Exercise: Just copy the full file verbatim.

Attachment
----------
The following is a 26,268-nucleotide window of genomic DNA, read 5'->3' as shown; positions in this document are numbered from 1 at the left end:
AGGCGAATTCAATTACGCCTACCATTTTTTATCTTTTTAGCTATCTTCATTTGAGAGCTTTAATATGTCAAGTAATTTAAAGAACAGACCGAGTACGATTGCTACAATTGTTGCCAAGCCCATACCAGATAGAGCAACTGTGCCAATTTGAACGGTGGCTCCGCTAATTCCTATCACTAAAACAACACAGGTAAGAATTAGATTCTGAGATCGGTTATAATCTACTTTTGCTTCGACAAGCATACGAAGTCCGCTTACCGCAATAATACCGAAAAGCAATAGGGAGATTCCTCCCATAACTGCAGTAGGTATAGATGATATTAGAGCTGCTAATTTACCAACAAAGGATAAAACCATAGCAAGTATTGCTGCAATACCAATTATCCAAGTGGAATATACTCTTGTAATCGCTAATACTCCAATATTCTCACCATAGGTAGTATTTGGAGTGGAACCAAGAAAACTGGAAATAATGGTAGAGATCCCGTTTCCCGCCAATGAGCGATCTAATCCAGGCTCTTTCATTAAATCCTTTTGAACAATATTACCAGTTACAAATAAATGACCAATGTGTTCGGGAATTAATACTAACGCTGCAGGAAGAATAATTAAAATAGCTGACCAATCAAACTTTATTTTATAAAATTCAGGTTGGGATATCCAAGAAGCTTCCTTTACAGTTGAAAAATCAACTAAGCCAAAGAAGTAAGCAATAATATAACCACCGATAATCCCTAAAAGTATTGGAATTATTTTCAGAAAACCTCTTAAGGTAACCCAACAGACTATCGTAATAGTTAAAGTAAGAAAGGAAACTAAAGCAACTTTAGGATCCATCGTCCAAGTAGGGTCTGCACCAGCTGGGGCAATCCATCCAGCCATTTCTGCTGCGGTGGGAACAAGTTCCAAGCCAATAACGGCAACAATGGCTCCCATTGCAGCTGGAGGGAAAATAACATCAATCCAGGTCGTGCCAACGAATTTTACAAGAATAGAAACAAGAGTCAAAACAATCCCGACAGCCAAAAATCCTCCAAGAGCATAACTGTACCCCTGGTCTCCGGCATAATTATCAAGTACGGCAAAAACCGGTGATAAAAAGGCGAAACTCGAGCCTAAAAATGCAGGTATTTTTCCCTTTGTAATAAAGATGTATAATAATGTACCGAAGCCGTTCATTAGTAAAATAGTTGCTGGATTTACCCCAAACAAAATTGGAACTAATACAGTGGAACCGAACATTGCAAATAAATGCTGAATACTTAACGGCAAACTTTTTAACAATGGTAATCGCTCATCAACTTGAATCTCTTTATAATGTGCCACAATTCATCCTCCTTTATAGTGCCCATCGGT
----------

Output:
The following is a 26,268-nucleotide window of genomic DNA, read 5'->3' as shown; positions in this document are numbered from 1 at the left end:
AGGCGAATTCAATTACGCCTACCATTTTTTATCTTTTTAGCTATCTTCATTTGAGAGCTTTAATATGTCAAGTAATTTAAAGAACAGACCGAGTACGATTGCTACAATTGTTGCCAAGCCCATACCAGATAGAGCAACTGTGCCAATTTGAACGGTGGCTCCGCTAATTCCTATCACTAAAACAACACAGGTAAGAATTAGATTCTGAGATCGGTTATAATCTACTTTTGCTTCGACAAGCATACGAAGTCCGCTTACCGCAATAATACCGAAAAGCAATAGGGAGATTCCTCCCATAACTGCAGTAGGTATAGATGATATTAGAGCTGCTAATTTACCAACAAAGGATAAAACCATAGCAAGTATTGCTGCAATACCAATTATCCAAGTGGAATATACTCTTGTAATCGCTAATACTCCAATATTCTCACCATAGGTAGTATTTGGAGTGGAACCAAGAAAACTGGAAATAATGGTAGAGATCCCGTTTCCCGCCAATGAGCGATCTAATCCAGGCTCTTTCATTAAATCCTTTTGAACAATATTACCAGTTACAAATAAATGACCAATGTGTTCGGGAATTAATACTAACGCTGCAGGAAGAATAATTAAAATAGCTGACCAATCAAACTTTATTTTATAAAATTCAGGTTGGGATATCCAAGAAGCTTCCTTTACAGTTGAAAAATCAACTAAGCCAAAGAAGTAAGCAATAATATAACCACCGATAATCCCTAAAAGTATTGGAATTATTTTCAGAAAACCTCTTAAGGTAACCCAACAGACTATCGTAATAGTTAAAGTAAGAAAGGAAACTAAAGCAACTTTAGGATCCATCGTCCAAGTAGGGTCTGCACCAGCTGGGGCAATCCATCCAGCCATTTCTGCTGCGGTGGGAACAAGTTCCAAGCCAATAACGGCAACAATGGCTCCCATTGCAGCTGGAGGGAAAATAACATCAATCCAGGTCGTGCCAACGAATTTTACAAGAATAGAAACAAGAGTCAAAACAATCCCGACAGCCAAAAATCCTCCAAGAGCATAACTGTACCCCTGGTCTCCGGCATAATTATCAAGTACGGCAAAAACCGGTGATAAAAAGGCGAAACTCGAGCCTAAAAATGCAGGTATTTTTCCCTTTGTAATAAAGATGTATAATAATGTACCGAAGCCGTTCATTAGTAAAATAGTTGCTGGATTTACCCCAAACAAAATTGGAACTAATACAGTGGAACCGAACATTGCAAATAAATGCTGAATACTTAACGGCAAACTTTTTAACAATGGTAATCGCTCATCAACTTGAATCTCTTTATAATGTGCCACAATTCATCCTCCTTTATAGTGCCCATCGGT